Contracting With the Government - potential pitfalls

Categories: Civil
“A man, a man, a word, a word” is a well-known saying in Dutch. In essence it means that men (and women) of honor keep their word and comply with their commitments even in the absence of (extensive) written agreements. However, the Government does not always act in accordance with this saying.
Contracting With the Government - potential pitfalls illustration
Before elaborating on this, the following general note.

Primarily, the Government has a public task. However, the Government also enters into civil law agreements with private persons and legal entities on a regular basis. The Government buys goods and services from the business community and sometimes enters into (settlement or other) agreements. Based on such agreements, the Government may be obliged to make payments to the party it contracted with.

It not seldom occurs that a party that requests a specific performance (read among other: payment) from the Government encounters much more resistance than it anticipated. Sometimes a new Government does not agree with agreements made by its predecessor. It also happens that a (highly ranked) civil servant enters into an agreement on behalf of the Government and then afterwards the Government claims that this particular civil servant was not authorized to do so..

At times, the Government disputes the binding force of the agreements it entered into and practice has shown that the Government can be quite creative in arguing that signed agreements are not binding. In July 2015 the court heard such a case in summary proceedings. The Government had litigated with a party from the private sector and in the end the parties had amicably settled the dispute and laid down the terms of this settlement in a settlement agreement that was signed by two Ministers of Sint Maarten (the Minister of Finance and the Minister of Economic Affairs).
As payments were not forthcoming in a timely manner, the creditor started to sue the Government again. In this litigation, the Government used two arguments to dispute the binding force of the settlement agreement:

1. It stated that the Ministers that signed the agreement were not listed on the register as meant in art. 21 of the so called “Rijkswet Financieel Toezicht.” Henceforth they were not authorized to sign the agreement on behalf of the Government;

2. The Government stated that according to art. 20 of the law mentioned above, a Minister can only enter into an agreement that created (big) liabilities for the Government, if a provision for such an obligation is made in the annual budget. In this particular case no provision was made, henceforth – so the Government reasoned – it was not bound to the agreement;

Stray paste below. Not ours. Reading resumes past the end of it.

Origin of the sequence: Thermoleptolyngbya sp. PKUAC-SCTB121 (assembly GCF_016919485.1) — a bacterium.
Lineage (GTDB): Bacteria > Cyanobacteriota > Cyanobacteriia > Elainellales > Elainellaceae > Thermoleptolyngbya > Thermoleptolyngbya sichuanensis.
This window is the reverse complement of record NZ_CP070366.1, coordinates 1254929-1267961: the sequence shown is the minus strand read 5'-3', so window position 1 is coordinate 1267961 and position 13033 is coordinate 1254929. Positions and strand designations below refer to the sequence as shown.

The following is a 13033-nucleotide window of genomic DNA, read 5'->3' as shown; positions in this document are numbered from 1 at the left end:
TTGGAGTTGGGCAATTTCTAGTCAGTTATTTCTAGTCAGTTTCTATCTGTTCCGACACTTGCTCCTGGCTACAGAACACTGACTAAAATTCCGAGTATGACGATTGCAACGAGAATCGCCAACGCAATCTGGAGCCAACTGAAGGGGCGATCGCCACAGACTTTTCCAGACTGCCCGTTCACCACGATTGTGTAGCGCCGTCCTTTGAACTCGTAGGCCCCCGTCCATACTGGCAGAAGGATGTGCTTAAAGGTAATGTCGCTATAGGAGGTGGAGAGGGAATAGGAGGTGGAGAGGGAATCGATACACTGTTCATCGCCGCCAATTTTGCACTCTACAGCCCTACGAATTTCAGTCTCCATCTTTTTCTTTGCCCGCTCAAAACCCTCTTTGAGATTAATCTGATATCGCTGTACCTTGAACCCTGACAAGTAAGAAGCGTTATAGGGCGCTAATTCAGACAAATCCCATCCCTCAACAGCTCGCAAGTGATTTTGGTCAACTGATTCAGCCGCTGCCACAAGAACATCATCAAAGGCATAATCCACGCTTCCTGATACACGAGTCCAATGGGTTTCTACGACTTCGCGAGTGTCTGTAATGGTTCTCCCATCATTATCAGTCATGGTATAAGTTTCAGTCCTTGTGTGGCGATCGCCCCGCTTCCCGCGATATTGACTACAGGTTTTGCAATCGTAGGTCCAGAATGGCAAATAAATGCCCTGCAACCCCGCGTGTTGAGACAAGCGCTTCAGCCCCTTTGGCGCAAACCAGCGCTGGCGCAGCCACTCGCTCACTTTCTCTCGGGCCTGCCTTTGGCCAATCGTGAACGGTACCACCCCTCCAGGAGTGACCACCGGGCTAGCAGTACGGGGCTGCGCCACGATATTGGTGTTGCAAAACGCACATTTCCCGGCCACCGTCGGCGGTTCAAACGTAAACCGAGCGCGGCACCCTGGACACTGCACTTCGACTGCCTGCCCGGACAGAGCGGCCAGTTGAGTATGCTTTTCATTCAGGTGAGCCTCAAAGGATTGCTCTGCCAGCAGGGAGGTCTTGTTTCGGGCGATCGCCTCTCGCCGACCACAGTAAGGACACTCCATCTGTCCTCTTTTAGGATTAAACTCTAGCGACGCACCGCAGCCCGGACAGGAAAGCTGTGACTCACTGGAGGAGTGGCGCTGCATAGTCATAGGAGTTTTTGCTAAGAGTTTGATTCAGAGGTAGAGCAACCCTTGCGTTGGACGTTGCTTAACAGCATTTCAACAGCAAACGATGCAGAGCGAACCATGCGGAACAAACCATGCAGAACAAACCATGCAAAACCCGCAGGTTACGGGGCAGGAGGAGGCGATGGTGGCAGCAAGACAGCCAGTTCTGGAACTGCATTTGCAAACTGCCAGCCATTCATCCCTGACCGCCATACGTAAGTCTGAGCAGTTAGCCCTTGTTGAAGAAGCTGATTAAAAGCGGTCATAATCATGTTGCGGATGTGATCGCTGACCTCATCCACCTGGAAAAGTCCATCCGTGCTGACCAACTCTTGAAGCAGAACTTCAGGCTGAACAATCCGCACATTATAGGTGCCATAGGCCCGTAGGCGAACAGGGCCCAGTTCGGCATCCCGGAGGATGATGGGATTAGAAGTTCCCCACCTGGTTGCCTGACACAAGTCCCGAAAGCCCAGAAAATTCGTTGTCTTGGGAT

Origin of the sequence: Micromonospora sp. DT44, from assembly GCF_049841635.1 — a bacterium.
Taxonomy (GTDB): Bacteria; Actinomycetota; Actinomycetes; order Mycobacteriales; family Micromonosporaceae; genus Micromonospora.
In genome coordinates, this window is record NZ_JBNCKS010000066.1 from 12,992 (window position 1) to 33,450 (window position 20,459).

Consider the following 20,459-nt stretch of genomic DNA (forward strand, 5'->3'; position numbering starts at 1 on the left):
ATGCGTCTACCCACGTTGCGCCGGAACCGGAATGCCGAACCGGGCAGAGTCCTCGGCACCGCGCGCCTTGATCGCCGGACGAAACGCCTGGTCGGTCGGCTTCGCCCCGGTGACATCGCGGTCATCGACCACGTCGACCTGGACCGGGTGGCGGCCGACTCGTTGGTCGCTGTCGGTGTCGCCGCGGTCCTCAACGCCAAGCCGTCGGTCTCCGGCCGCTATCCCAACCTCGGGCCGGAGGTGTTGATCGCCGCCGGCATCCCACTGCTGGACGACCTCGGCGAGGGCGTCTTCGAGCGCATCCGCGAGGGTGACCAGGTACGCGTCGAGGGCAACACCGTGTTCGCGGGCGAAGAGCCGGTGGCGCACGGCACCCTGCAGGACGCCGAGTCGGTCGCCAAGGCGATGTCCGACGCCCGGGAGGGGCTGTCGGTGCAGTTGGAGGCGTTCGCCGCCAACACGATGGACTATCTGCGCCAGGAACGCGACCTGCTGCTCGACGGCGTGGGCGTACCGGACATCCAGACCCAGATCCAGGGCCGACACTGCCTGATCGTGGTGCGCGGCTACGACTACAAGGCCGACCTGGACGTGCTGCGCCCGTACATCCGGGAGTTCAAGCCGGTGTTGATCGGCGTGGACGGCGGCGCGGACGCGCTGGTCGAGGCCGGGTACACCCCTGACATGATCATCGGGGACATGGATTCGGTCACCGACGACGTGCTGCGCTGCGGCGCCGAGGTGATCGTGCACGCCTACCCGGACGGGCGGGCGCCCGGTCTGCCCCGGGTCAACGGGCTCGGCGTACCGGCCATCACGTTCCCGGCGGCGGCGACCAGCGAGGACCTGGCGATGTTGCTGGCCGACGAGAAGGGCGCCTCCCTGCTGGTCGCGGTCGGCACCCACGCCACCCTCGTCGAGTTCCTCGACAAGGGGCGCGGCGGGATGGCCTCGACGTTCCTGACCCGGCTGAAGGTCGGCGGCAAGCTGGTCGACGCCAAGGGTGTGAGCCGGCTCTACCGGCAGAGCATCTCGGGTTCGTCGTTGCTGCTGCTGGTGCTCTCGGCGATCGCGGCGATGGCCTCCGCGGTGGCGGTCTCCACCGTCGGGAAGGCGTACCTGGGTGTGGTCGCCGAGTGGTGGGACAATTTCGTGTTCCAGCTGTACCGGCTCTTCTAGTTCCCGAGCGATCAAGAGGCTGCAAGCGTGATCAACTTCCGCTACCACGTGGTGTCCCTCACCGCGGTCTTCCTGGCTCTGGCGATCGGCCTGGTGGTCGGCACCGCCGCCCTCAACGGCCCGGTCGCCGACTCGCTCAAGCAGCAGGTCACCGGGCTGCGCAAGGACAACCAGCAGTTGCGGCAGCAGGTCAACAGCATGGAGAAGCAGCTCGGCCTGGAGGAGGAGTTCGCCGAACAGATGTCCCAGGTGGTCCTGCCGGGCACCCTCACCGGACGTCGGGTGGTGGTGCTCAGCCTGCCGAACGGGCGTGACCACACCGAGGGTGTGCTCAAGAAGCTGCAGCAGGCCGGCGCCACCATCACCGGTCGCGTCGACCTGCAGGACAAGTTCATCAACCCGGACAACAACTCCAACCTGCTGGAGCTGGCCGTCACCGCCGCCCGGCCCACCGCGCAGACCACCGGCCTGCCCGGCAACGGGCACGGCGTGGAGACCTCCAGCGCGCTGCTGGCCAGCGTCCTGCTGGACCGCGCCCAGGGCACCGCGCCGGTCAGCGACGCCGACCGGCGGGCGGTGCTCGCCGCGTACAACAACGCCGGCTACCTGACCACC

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The court did not buy the first argument. It appeared that in early 2013, when the settlement agreement was signed, there was no register made or at least not published. The court considered that the Government cannot claim that all legal acts performed by it since 10-10-10 were null and void, just because there was no register published. It was the obligation of the Government to make and publish a register and the omission to comply with the law could not be used against the opposing (contracting) party (the creditor).
Please note: at present a register is published and can be found on the Government’s website:, then go to ‘Business,’ and to ‘Policies and Reports.’ You will find it under Ministry of Finance. In essence all Ministers are authorized to enter into agreements with a monetary value of less than ANG 50.000. Agreements with a higher monetary value require the approval of the entire Council of Ministers.

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The court didn’t buy the second argument either. In essence the court considered that art. 20 of the Rijkswet Financieel Toezicht only has an internal effect and no external effect. In other words: a settlement agreement, for which no provision is made in the annual budget, is legally binding for the Government. However, the Minister who acts in conflict with this article is (politically) accountable to Parliament. In addition, the court considered that under circumstances, such a Minister may also be held personally liable, either by the creditors or by the Country Sint Maarten.

Therefore it can be concluded, that when a private sector party enters into an agreement with the Government, it is important to be aware of the potential pitfalls described above. To avoid problems afterwards, it is necessary to raise the question whether the Minister or civil servant that will sign the agreement is legally authorized to enter into the agreement on behalf of the Government. In addition, it is advisable to ask for legal assistance, especially if the interests at stake and/or the monetary value of the agreement is high. This is especially important because the Government does not always act in accordance with the saying: “A man, a man, a word, a word.”

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